Spring 2019 Spring Conference

Friday, March 1

6:00 p.m. - 9:00 p.m.: Social, reception, nacho bar

Saturday, March 2

7:00 a.m. - 9:00 a.m.: Breakfast
8:00 a.m. - 9:00 a.m.: Registration
9:00 a.m. - 10:00 a.m.: Breakout session
10:30 a.m. - 11:30 a.m.: Breakout session
11:30 a.m. - 12:30 p.m.: Lunch
12:45 p.m. - 1:15 p.m.: Business Meeting
1:15 p.m. - 2:15 p.m.: Keynote Speaker: Dr. Daphne Liu
2:30 p.m. - 3:30 p.m.: Breakout session

Keynote Presentation


Speaker: Dr. Daphne Liu

Title: How to get students excited about Mathematics

Abstract: In this talk, Dr. Liu will share how to make abstract Mathematics relatable through storytelling and showcasing the beauty of Mathematics. Also, she will introduce applications of graph theory to our daily life as well as some fun coloring games.

Speaker Profile: Dr. Liu is a graph theorist with a passion for both teaching and research. Her research interests include several types of graph coloring problems and their applications. She is the 2018 Cal State LA President’s Distinguished Professor, and the recipient of the 2015 MAA (Mathematical Association of America) Distinguished Teaching Award of the SoCal-Nevada Section. Currently, she is the principal investigator (PI) of a National Science Foundation research grant and a Co-PI of the NASA Direct STEM program at Cal State LA.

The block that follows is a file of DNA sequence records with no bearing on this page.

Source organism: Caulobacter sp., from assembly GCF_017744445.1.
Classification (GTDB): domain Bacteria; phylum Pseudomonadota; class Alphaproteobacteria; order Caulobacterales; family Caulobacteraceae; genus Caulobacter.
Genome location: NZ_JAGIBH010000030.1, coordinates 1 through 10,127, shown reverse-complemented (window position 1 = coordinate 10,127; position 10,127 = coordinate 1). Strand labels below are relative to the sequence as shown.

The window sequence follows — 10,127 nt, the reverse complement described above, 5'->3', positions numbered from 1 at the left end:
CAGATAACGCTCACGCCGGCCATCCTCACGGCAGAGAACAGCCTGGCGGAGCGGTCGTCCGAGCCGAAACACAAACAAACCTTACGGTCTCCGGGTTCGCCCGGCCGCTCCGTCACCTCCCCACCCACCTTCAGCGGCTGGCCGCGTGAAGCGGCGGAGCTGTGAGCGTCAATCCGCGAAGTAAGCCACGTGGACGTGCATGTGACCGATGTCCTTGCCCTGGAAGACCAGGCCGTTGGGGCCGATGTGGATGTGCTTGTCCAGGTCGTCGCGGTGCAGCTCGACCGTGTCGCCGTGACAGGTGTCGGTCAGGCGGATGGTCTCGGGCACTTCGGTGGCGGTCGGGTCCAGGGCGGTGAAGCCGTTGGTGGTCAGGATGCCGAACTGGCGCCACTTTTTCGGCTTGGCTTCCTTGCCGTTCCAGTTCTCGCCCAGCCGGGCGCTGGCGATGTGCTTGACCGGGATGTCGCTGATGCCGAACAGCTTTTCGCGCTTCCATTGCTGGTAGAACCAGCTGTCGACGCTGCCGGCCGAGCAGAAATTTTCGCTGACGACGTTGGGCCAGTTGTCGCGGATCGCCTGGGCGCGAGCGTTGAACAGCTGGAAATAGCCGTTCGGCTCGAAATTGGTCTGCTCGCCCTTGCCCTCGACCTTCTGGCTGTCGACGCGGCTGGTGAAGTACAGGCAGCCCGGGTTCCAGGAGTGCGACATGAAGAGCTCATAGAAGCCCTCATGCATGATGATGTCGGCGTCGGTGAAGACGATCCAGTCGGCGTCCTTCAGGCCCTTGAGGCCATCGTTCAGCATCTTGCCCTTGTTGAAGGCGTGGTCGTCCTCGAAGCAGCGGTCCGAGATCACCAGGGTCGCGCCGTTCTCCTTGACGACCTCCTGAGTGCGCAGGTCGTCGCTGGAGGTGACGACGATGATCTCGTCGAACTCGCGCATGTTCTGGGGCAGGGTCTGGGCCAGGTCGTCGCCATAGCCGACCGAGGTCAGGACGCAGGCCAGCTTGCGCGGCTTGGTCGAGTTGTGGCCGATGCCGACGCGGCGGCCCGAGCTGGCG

Photo by Cal State LA


Breakout Session Presentations

Statistics: Insights for Teaching
Speaker: Barry Monk
Abstract: This presentation focuses on effective strategies for teaching Statistics. Topics include dealing with underprepared students, pre- and co-requisites, course materials, active learning ideas, and important take-away’s for students.

Pascal's Triangle - Blaise-ing a Trail of Mathematics
Speaker: Eddie Tchertchian
Abstract: Everyone can name their favorite math pattern (or two) found inside Pascal's Triangle. While many of these can be examined (and will be during the talk), the history and beauty of Blaise Pascal's creation is the missing link to many more math results which we will explore.

Infinity Categories and Mirror Symmetry
Speaker: Coleman Dobson
Abstract: We upgrade Grothendieck's classical language of derived categories by including higher morphisms between morphisms and investigate invertible higher morphisms in Lurie's (infinity, 1) categories. We functorize singular homology, build a groupoid which forgets all higher homotopy groups, and use sheaf theory in the 'derived' sense. We then study the exciting applications ranging from geometric representation theory, factorization homology, and mirror symmetry.

AB 705 Panel
Panelists: David Beydler (Mt. SAC, moderator), Michael Davis (Glendale College), Mark Greenhalgh (Fullerton College), Sab Matsumoto (College of the Canyons), Bob Prior (Norco College)